This “P”-shaped loop features two outstanding vistas of the northern Massanuttens — Stricker Knob and Duncan Knob. Note that the trail to Strickler Knob is not official, but it is blazed (magenta), well-traveled, and fairly easy to follow. It is, however, extremely technical in places.
The trail was established in the mid 2000s, and was first documented in a 2006 article on the VHTRC web site. Now, Strickler Knob is the most popular hike in that area of the Massanuttens. Anyone you see hiking up Big Run or Scothorn Gap Trail is likely headed there.
Leave Camp Roosevelt parking area, cross paved State Route 675, and look for the orange-blazed Massanutten Mountain Trail. Follow for 3.3 miles up Duncan Hollow to intersection with Gap Creek Trail. (Remember this intersection; you will come back by here near the end of the run.) Stay on Massanutten Trail, ascending Duncan Hollow, for another 2.2 miles.
At the crest of the ridge, look to your left for magenta blazes, marking the beginning of the spur to the Strickler Knob. Take the 0.75 mile rocky trail out to the end of the ridge, which is marked by a series of rock pillars with 360° views of the Shenandoah Mountains and Page Valley.
Upon returning to the Massanutten Trail, turn left and descend 0.6 miles to intersection with yellow-blazed Scothorn Gap Trail. Turn right on Scothorn Gap Trail and continue 1.6 miles to intersection with the Gap Creek Trail.
Turn right on blue-blazed Gap Creek Trail and ascent to Peach Orchard Gap. In the saddle, look for a trail off to the left. This is the Duncan Knob Trail, a 0.25 mile out-and-back to a large boulder field with a 180° panoramic view to the south.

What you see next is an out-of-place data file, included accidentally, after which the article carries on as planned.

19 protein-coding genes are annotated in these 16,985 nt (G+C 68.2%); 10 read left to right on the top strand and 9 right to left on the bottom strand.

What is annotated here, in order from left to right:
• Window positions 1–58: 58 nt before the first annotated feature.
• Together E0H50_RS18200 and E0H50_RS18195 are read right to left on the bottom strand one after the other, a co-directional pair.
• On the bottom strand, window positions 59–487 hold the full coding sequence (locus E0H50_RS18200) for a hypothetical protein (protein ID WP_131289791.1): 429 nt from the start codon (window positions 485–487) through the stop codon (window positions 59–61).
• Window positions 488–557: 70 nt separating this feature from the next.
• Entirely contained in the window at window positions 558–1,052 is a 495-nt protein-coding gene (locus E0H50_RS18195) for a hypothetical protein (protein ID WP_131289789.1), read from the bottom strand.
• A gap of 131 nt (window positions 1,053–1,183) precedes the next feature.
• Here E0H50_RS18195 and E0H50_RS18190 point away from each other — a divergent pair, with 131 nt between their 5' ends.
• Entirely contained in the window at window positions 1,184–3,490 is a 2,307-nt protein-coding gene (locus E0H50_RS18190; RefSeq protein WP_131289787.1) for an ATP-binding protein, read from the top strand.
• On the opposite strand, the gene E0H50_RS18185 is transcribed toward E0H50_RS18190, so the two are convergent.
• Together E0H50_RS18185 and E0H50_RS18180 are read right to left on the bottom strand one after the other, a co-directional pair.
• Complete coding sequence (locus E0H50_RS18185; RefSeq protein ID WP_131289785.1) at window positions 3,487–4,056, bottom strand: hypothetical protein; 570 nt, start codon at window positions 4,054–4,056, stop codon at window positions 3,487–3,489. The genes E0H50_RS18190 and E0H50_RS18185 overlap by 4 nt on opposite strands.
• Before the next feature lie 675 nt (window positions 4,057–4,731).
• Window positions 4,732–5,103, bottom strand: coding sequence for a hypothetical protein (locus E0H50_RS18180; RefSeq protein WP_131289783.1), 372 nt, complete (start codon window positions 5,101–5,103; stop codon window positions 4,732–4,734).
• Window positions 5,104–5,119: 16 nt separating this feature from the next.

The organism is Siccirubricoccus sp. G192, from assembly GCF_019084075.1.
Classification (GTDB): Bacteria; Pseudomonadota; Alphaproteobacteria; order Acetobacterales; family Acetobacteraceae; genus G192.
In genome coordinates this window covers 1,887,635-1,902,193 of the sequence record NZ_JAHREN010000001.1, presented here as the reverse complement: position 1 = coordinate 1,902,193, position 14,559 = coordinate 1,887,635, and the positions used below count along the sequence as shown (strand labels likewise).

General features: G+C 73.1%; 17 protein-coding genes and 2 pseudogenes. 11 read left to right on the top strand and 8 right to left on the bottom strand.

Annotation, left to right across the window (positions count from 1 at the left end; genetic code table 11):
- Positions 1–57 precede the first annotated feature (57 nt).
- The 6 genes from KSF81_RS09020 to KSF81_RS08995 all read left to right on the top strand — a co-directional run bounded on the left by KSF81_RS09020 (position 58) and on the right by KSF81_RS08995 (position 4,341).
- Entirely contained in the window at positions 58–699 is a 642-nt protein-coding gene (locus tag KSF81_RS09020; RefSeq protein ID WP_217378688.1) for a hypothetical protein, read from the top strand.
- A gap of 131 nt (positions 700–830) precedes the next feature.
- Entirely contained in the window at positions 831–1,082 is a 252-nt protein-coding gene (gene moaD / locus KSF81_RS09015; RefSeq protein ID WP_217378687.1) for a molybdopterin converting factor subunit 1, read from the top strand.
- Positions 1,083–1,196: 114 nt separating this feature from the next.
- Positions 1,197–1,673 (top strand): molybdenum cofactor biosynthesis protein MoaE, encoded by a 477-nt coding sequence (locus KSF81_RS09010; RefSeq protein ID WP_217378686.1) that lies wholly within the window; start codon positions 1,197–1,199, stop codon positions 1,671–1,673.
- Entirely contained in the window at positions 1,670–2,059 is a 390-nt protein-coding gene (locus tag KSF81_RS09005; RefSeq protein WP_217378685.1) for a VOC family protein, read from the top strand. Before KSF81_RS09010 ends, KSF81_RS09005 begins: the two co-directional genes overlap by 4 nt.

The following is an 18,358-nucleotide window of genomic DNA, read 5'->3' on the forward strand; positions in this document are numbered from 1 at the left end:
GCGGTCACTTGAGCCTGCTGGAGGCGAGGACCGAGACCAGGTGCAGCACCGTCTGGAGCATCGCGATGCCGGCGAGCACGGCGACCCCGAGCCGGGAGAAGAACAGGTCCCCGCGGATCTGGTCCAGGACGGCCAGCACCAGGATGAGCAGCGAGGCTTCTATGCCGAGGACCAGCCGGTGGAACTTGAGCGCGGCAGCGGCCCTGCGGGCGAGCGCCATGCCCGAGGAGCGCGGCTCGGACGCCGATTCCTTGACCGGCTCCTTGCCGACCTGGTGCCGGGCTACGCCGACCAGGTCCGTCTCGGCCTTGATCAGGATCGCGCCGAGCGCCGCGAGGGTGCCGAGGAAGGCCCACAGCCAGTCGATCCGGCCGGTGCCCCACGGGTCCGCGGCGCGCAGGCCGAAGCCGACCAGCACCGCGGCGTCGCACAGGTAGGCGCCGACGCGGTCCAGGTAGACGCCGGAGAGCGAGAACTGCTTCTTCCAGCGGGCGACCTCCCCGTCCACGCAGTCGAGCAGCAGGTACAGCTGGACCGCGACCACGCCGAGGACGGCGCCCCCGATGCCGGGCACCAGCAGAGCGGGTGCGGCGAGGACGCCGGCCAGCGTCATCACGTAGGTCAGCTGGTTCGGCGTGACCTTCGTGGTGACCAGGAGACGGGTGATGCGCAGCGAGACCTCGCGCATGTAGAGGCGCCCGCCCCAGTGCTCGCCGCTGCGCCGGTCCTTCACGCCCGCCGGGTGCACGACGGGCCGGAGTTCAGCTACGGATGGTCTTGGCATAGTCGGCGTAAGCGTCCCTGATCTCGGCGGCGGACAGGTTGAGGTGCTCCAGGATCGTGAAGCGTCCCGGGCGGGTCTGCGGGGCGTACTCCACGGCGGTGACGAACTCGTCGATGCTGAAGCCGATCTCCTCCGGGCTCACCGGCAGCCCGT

After taking in the view, return to Peach Orchard Gap and take a left onto the blue-blazed Gap Creek Trail, descending 0.7 miles to the intersection with Massanutten Mountain Trail (you were here 7.5 miles ago). Take a left onto the orange-blazed Massanutten Mountain Trail and follow it 3.3 miles back to State Route 675. Cross the road and return to your car at Camp Roosevelt parking area.
Last updated June 16, 2020
What you do is up to you, but you shouldn't rely on these directions alone; they are often not specific enough to navigate by, and may be incorrect or out of date. Review a map beforehand and carry it with you. Tell a friend where you are going and when you plan to return. Do not count on having cell phone service while on the run. The VHTRC is not responsible for your welfare on any of these runs. If you go on one of these runs and get lost, run out of water, get injured, mauled by a bear, or die, or if anything else goes wrong, it's your fault; not ours. You assume all risks here and the VHTRC assumes none at all. Legal issues aside, some of these runs are more remote than others and the VHTRC is not suggesting that you do any of these runs, unless you are prepared to accept full responsibility for yourself.